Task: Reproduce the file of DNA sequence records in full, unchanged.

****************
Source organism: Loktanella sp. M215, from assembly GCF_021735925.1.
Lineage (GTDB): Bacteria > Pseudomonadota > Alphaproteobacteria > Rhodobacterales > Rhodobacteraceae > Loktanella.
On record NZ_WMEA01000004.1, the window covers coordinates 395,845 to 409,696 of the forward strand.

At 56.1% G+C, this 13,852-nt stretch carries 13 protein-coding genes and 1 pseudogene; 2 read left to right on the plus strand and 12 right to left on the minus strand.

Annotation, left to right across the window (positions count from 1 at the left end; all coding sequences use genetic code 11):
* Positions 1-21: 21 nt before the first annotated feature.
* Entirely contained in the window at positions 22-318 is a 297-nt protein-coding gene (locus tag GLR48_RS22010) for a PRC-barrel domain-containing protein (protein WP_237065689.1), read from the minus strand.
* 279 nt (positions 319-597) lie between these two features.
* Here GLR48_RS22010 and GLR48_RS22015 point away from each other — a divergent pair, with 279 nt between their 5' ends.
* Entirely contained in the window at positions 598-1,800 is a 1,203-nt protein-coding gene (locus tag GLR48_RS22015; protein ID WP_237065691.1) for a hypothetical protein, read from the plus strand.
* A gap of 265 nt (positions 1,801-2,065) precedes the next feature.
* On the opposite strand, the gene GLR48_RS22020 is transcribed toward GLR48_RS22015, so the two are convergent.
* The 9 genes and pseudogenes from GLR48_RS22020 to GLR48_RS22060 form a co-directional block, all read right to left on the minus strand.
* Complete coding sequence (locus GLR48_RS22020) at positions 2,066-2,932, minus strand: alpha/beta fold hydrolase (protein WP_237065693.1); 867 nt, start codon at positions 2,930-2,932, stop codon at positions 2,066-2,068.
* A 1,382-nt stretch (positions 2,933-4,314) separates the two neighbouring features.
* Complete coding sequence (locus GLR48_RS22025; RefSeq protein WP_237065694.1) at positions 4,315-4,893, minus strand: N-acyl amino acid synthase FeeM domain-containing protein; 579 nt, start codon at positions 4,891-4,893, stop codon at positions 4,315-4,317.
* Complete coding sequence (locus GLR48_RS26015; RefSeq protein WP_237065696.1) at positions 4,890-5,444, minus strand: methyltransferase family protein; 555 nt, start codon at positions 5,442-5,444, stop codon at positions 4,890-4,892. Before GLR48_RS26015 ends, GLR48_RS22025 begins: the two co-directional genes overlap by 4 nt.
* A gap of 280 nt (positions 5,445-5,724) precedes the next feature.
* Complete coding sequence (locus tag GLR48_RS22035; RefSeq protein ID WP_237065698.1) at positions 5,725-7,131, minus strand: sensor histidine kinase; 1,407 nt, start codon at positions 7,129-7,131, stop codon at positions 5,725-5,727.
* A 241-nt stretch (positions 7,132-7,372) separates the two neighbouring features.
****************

Source organism: Loktanella sp. M215, from assembly GCF_021735925.1.
Lineage (GTDB): Bacteria > Pseudomonadota > Alphaproteobacteria > Rhodobacterales > Rhodobacteraceae > Loktanella.
On record NZ_WMEA01000004.1, the window covers coordinates 395,845 to 409,696 of the forward strand.

At 56.1% G+C, this 13,852-nt stretch carries 13 protein-coding genes and 1 pseudogene; 2 read left to right on the plus strand and 12 right to left on the minus strand.

Annotation, left to right across the window (positions count from 1 at the left end; all coding sequences use genetic code 11):
* Positions 1-21: 21 nt before the first annotated feature.
* Entirely contained in the window at positions 22-318 is a 297-nt protein-coding gene (locus tag GLR48_RS22010) for a PRC-barrel domain-containing protein (protein WP_237065689.1), read from the minus strand.
* 279 nt (positions 319-597) lie between these two features.
* Here GLR48_RS22010 and GLR48_RS22015 point away from each other — a divergent pair, with 279 nt between their 5' ends.
* Entirely contained in the window at positions 598-1,800 is a 1,203-nt protein-coding gene (locus tag GLR48_RS22015; protein ID WP_237065691.1) for a hypothetical protein, read from the plus strand.
* A gap of 265 nt (positions 1,801-2,065) precedes the next feature.
* On the opposite strand, the gene GLR48_RS22020 is transcribed toward GLR48_RS22015, so the two are convergent.
* The 9 genes and pseudogenes from GLR48_RS22020 to GLR48_RS22060 form a co-directional block, all read right to left on the minus strand.
* Complete coding sequence (locus GLR48_RS22020) at positions 2,066-2,932, minus strand: alpha/beta fold hydrolase (protein WP_237065693.1); 867 nt, start codon at positions 2,930-2,932, stop codon at positions 2,066-2,068.
* A 1,382-nt stretch (positions 2,933-4,314) separates the two neighbouring features.
* Complete coding sequence (locus GLR48_RS22025; RefSeq protein WP_237065694.1) at positions 4,315-4,893, minus strand: N-acyl amino acid synthase FeeM domain-containing protein; 579 nt, start codon at positions 4,891-4,893, stop codon at positions 4,315-4,317.
* Complete coding sequence (locus GLR48_RS26015; RefSeq protein WP_237065696.1) at positions 4,890-5,444, minus strand: methyltransferase family protein; 555 nt, start codon at positions 5,442-5,444, stop codon at positions 4,890-4,892. Before GLR48_RS26015 ends, GLR48_RS22025 begins: the two co-directional genes overlap by 4 nt.
* A gap of 280 nt (positions 5,445-5,724) precedes the next feature.
* Complete coding sequence (locus tag GLR48_RS22035; RefSeq protein ID WP_237065698.1) at positions 5,725-7,131, minus strand: sensor histidine kinase; 1,407 nt, start codon at positions 7,129-7,131, stop codon at positions 5,725-5,727.
* A 241-nt stretch (positions 7,132-7,372) separates the two neighbouring features.